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Herding cats


February 02, 2018

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Right after Queso died, a kitten started showing up outside of our house, sleeping in the bushes beside the front step. Our existing stray seemed none too pleased, until, one day, he was too pleased. At that point, we took her to the vet to be spayed, knowing she would need to live in our house for the week it would take for her to recover.

 

It is probably obvious that she never left the house. I named her Jenny Schecter, after an L Word character you either love or hate, and some people, like myself, can find room to feel both ways at once. She is a poor, young, fledgling writer who finds her way to LA after getting a degree in fiction. She camps out in a garage-shed-thing behind her boyfriend’s house, wearing too much eyeliner, being oblivious to the needs of others, and reading esoteric works of not-quite-fiction, most of which I own. Which is to say that I related to Jenny Schecter, even if she did make a spectacular mess of everything.

 

Jenny the cat is still a kitten, so she’s spunky and playful and sometimes very annoying. Our oldest cat, MooMoo, primarily ignores her, but sometimes we will catch them sprinting around the house together in circles, playing. Our favorite cat (shhhh), Hiccup, has grown to love Jenny, too, sharing tight windowsills with her to watch birds, or even, in full trust, to sleep. But Niko, the third-wheel cat, who is now a fourth-wheel cat, is very unhappy.

 

He was close to Queso and is likely grieving the loss of his silent, gentle best friend, but in truth he’s always been a jerk. He has been known to bite both MooMoo and Hiccup for no reason, even mid-grooming session. Sometimes we hear the struggle, but sometimes there is just a confetti of cat hair across the floor where the attack took place, and we just know. The other cats are docile. It is just Niko who can’t play nicely.

 

He has become particularly violent since Jenny Schecter entered the household. He hunts her, crawling on his belly across the floor with a terrifying look in his eye, his teeth bared. He looks more like a big cat of Africa than any domesticated cat I’ve ever known, and I find him to be so striking, but to see the hunter-prey dynamic played out between our pets is tragic.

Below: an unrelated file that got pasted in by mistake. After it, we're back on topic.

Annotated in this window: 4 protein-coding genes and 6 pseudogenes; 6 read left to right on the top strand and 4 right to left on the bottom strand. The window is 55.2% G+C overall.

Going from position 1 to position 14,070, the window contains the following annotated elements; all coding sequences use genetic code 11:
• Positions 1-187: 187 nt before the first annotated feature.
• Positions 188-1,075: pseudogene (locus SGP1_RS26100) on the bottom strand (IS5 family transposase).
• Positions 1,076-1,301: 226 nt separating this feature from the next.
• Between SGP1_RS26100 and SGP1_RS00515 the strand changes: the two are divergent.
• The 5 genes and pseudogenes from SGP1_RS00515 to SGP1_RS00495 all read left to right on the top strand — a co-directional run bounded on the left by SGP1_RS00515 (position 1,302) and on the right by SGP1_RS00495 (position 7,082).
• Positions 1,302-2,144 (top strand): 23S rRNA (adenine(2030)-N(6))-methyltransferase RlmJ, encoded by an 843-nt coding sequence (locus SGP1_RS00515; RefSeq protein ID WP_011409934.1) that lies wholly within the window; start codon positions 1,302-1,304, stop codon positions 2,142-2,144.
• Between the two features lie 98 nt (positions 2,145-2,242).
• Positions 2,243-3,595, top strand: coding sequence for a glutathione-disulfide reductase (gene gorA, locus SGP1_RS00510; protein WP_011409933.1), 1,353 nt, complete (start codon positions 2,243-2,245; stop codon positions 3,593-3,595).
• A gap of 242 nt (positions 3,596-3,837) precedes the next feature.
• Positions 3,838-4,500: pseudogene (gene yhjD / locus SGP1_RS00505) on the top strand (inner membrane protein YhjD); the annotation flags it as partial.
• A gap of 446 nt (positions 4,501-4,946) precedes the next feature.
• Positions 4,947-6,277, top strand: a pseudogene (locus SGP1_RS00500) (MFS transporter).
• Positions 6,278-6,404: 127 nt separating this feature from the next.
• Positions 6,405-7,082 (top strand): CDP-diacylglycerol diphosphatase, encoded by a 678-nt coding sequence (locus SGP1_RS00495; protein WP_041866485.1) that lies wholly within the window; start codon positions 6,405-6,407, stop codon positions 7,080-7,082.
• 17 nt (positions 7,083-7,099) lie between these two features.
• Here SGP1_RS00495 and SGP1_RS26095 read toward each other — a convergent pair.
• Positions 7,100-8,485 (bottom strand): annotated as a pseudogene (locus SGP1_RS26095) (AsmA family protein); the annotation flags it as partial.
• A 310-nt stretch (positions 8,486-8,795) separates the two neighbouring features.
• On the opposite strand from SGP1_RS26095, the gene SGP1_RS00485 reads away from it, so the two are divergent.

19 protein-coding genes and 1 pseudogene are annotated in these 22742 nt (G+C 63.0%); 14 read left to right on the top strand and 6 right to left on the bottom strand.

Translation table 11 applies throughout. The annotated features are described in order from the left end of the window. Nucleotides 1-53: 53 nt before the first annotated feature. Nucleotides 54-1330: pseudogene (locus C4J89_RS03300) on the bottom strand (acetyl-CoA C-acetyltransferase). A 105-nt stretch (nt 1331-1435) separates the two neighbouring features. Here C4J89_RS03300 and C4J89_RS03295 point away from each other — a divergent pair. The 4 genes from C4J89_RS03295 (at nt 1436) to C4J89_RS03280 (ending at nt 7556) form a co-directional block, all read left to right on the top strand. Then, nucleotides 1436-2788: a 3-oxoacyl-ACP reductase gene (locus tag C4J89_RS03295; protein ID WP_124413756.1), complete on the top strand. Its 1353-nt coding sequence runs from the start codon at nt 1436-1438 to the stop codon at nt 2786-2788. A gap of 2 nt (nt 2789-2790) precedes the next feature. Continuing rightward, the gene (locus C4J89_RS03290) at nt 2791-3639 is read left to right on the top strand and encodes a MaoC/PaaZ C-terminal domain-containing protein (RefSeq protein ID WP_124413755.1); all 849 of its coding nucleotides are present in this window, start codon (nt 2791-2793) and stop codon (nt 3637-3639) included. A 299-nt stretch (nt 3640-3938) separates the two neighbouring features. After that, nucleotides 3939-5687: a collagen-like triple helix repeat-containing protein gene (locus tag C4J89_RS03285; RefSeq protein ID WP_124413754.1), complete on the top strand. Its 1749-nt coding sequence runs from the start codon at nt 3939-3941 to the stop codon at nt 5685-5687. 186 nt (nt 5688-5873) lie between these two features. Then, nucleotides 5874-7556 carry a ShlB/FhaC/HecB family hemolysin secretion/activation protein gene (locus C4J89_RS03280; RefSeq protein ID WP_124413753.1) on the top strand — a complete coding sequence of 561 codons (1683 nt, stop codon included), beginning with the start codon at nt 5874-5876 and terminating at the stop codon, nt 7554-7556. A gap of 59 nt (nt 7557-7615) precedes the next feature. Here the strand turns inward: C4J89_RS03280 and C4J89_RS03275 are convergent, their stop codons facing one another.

When Niko is awake, Jenny is typically sequestered to a few spots in the house with excellent visibility, always vigilant for fear of an attack. All three other cats will be basking in the sunshine in our bedroom and poor Jenny is stuck on the shelf beneath the kitchen island, where there are multiple points of egress from the room, and she can see each of them from where she sits.

 

We bought calming pheromone diffusers that plug into the wall, and they seemed to be working for a short time, so we purchased more of them, to have them scattered across the house. Niko seems to have become immune to them, though, and there are terrible skirmishes wherein Jenny screams like a dying thing, and Niko yowls like the predator he is. Jenny comes away with a spine wet with spit, small scabs along her back, breathing hard and wild-eyed in self-protection. Niko gets swooped up by the back of his neck and tossed into isolation until, when we let him out, he appears not to remember what happened.

 

But Jenny remembers, and her inability to be calm, to relax, to join the herd, breaks my heart. Sometimes she is so afraid she wets herself, and sometimes, she is so spooked she won’t let us near her, either. The sounds she makes are terrifying. Hiccup has begun to get involved, too, running to Jenny’s rescue, so now we have three cats sounding like out-of-tune violins hurtling around the house trying to hurt one another.

 

We are exhausted and unclear of how to proceed. Positive reinforcement is good for all of us: it makes me less angry with Niko to pet and talk to him, to witness his affection in the good moments. However, it makes me all the more angry when he snaps, that we did so much coddling for seemingly no result.

 

The vet says we could separate the cats for good, but our house isn’t really large enough, and our lives aren’t really organized in a way in which that could happen without one animal feeling at least slightly neglected. We can try antidepressants for Niko, but it is hard to get a peaceful cat to take the bitter substance, much less a violent one. When we try to intervene pre- or mid-attack, Niko does not hesitate to bite and scratch us, too.

 

The last option is rehoming one of the animals, and while it would seem we’d be finding somewhere for Jenny, because she is the newest to the house, it’s just not an option.

 

She is the only animal in the house whose presence is a result of my love, my wish. The other three cats were all, in their own ways, brought into Nikki’s life by the Ex-Who-Shall-Not-Be-Named, but Jenny is a creature I trained to come to me, to let me pet her elastic spine, to let me cup my hand around her bizarre, electric question mark of a tail. She is my cat and she is going nowhere.

 

No one is going anywhere. Day by day, they will have to learn to coexist, just like humans. Though the news lately has demonstrated we’re no good at it either, it’s just the way the pack works: beings sophisticated enough to have personalities are bound to find fault with others. Hopefully, both indoor and outdoor conflicts will involve minimal bloodshed. 


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